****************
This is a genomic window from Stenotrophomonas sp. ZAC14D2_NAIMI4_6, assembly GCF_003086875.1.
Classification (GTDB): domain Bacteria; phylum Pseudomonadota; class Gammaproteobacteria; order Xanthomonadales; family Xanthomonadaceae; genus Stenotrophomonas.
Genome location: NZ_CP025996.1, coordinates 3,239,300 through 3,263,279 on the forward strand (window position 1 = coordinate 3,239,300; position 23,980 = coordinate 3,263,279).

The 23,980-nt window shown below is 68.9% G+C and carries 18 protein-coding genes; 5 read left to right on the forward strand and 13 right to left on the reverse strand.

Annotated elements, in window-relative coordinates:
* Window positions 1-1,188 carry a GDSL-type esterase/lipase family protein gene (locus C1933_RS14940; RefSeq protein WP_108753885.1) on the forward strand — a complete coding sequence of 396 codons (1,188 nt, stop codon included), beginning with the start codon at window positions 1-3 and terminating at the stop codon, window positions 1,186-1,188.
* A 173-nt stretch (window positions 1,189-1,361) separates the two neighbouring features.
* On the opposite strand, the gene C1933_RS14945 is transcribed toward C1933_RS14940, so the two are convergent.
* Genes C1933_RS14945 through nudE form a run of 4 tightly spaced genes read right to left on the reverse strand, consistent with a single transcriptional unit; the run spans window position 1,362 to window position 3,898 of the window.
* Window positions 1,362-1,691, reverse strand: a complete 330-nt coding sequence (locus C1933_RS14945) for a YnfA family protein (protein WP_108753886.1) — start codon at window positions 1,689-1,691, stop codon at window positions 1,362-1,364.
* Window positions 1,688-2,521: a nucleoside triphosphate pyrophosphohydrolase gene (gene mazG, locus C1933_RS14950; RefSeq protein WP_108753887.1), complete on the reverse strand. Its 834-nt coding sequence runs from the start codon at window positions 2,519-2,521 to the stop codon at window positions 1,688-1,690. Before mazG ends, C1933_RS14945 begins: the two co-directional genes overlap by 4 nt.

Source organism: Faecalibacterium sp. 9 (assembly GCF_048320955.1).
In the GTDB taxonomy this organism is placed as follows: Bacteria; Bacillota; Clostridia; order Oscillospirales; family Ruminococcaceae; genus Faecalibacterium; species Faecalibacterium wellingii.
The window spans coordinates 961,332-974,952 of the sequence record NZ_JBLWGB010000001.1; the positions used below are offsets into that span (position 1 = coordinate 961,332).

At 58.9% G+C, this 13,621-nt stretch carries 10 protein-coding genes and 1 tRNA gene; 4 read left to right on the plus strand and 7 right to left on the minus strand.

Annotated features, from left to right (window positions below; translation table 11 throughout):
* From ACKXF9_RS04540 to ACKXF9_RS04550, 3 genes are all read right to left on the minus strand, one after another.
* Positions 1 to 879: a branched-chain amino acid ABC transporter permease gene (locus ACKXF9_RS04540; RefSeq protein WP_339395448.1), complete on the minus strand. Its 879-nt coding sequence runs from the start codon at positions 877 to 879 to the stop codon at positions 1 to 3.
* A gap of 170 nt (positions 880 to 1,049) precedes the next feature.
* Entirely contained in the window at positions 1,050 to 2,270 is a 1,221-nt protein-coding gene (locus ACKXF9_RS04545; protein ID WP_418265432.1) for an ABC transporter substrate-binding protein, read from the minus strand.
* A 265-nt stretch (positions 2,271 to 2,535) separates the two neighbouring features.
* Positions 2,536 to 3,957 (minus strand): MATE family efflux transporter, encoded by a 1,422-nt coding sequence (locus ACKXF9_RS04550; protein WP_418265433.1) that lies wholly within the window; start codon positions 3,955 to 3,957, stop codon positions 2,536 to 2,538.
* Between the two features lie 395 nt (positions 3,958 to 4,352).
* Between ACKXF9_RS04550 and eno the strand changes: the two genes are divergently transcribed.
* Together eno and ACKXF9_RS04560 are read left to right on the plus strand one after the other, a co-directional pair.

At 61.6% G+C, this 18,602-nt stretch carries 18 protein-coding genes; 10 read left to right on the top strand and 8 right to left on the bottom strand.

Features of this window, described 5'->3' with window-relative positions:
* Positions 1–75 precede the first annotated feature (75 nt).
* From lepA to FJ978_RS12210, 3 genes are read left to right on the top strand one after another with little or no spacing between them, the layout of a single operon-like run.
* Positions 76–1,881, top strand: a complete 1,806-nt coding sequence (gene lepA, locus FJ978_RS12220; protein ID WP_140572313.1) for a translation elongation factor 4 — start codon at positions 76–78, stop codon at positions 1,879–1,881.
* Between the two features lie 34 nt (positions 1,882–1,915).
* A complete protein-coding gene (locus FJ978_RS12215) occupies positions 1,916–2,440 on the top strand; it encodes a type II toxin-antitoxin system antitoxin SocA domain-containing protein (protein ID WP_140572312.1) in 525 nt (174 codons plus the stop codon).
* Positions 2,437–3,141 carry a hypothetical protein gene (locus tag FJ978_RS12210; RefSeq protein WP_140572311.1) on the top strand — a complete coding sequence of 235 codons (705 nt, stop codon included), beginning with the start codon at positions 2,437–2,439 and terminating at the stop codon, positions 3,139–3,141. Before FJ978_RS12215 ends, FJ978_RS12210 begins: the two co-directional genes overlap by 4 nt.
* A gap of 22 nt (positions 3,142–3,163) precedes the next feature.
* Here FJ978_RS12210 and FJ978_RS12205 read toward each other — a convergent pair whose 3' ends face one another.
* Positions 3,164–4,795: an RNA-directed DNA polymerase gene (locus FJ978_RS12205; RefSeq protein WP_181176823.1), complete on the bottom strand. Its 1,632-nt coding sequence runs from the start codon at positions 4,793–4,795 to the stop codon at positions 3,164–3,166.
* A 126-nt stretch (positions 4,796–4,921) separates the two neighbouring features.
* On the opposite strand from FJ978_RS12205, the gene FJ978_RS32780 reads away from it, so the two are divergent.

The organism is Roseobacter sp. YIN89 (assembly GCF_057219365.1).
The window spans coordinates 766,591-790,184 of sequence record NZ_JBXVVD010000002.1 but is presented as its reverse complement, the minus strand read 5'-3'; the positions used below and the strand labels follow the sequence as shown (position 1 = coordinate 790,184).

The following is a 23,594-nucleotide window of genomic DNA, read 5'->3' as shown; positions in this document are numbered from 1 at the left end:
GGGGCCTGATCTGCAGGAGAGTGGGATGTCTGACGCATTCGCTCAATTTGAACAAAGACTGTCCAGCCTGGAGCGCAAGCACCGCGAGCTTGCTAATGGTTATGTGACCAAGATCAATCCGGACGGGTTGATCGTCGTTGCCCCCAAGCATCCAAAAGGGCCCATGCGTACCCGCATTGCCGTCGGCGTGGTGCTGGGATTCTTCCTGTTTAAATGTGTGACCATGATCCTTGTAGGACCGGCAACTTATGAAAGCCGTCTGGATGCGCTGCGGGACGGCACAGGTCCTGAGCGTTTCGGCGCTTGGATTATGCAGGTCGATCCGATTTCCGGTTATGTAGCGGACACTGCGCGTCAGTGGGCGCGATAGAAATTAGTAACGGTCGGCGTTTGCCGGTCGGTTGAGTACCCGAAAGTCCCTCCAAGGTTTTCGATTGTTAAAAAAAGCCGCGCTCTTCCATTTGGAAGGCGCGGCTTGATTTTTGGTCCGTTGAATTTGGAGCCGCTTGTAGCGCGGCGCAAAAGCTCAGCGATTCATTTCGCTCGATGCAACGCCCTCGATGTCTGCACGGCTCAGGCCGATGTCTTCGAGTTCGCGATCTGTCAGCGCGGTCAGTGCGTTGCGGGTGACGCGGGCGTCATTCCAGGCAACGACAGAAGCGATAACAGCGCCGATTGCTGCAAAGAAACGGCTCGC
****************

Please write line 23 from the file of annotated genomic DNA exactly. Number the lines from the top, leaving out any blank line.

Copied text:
* Between the two features lie 395 nt (positions 3,958 to 4,352).